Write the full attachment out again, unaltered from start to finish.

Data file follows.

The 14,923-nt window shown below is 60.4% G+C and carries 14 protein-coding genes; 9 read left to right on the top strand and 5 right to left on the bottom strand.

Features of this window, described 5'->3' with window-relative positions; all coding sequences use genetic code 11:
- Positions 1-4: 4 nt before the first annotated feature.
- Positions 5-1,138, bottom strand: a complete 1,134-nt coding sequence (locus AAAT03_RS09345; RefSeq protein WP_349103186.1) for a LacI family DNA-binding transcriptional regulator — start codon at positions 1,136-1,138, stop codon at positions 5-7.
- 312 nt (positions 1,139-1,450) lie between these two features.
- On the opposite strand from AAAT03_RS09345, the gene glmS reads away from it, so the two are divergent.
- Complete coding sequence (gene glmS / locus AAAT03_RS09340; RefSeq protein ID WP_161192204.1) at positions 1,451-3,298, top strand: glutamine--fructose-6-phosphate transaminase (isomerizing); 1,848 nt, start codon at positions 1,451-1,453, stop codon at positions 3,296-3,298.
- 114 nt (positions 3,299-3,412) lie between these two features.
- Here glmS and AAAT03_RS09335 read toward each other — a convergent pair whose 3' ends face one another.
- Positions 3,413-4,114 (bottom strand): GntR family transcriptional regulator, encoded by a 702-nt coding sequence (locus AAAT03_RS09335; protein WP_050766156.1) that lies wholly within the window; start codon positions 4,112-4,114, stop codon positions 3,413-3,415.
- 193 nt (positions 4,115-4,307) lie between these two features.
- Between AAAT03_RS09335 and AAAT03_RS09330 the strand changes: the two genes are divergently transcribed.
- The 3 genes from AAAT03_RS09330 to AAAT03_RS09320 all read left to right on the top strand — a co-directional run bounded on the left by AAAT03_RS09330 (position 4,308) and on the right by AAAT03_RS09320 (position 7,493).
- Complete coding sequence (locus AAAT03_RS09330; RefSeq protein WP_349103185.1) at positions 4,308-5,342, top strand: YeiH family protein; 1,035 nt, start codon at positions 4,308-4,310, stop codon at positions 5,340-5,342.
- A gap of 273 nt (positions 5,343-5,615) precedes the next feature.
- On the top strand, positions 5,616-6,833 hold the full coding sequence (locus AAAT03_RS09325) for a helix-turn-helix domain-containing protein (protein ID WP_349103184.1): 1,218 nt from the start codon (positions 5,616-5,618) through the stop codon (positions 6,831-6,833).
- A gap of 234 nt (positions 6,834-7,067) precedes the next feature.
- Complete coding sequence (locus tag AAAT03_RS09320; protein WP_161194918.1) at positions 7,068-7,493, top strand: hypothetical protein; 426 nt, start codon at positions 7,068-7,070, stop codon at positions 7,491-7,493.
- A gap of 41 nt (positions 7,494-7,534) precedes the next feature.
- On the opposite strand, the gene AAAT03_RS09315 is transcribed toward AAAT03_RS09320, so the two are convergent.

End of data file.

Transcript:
The 14,923-nt window shown below is 60.4% G+C and carries 14 protein-coding genes; 9 read left to right on the top strand and 5 right to left on the bottom strand.

Features of this window, described 5'->3' with window-relative positions; all coding sequences use genetic code 11:
- Positions 1-4: 4 nt before the first annotated feature.
- Positions 5-1,138, bottom strand: a complete 1,134-nt coding sequence (locus AAAT03_RS09345; RefSeq protein WP_349103186.1) for a LacI family DNA-binding transcriptional regulator — start codon at positions 1,136-1,138, stop codon at positions 5-7.
- 312 nt (positions 1,139-1,450) lie between these two features.
- On the opposite strand from AAAT03_RS09345, the gene glmS reads away from it, so the two are divergent.
- Complete coding sequence (gene glmS / locus AAAT03_RS09340; RefSeq protein ID WP_161192204.1) at positions 1,451-3,298, top strand: glutamine--fructose-6-phosphate transaminase (isomerizing); 1,848 nt, start codon at positions 1,451-1,453, stop codon at positions 3,296-3,298.
- 114 nt (positions 3,299-3,412) lie between these two features.
- Here glmS and AAAT03_RS09335 read toward each other — a convergent pair whose 3' ends face one another.
- Positions 3,413-4,114 (bottom strand): GntR family transcriptional regulator, encoded by a 702-nt coding sequence (locus AAAT03_RS09335; protein WP_050766156.1) that lies wholly within the window; start codon positions 4,112-4,114, stop codon positions 3,413-3,415.
- 193 nt (positions 4,115-4,307) lie between these two features.
- Between AAAT03_RS09335 and AAAT03_RS09330 the strand changes: the two genes are divergently transcribed.
- The 3 genes from AAAT03_RS09330 to AAAT03_RS09320 all read left to right on the top strand — a co-directional run bounded on the left by AAAT03_RS09330 (position 4,308) and on the right by AAAT03_RS09320 (position 7,493).
- Complete coding sequence (locus AAAT03_RS09330; RefSeq protein WP_349103185.1) at positions 4,308-5,342, top strand: YeiH family protein; 1,035 nt, start codon at positions 4,308-4,310, stop codon at positions 5,340-5,342.
- A gap of 273 nt (positions 5,343-5,615) precedes the next feature.
- On the top strand, positions 5,616-6,833 hold the full coding sequence (locus AAAT03_RS09325) for a helix-turn-helix domain-containing protein (protein ID WP_349103184.1): 1,218 nt from the start codon (positions 5,616-5,618) through the stop codon (positions 6,831-6,833).
- A gap of 234 nt (positions 6,834-7,067) precedes the next feature.
- Complete coding sequence (locus tag AAAT03_RS09320; protein WP_161194918.1) at positions 7,068-7,493, top strand: hypothetical protein; 426 nt, start codon at positions 7,068-7,070, stop codon at positions 7,491-7,493.
- A gap of 41 nt (positions 7,494-7,534) precedes the next feature.
- On the opposite strand, the gene AAAT03_RS09315 is transcribed toward AAAT03_RS09320, so the two are convergent.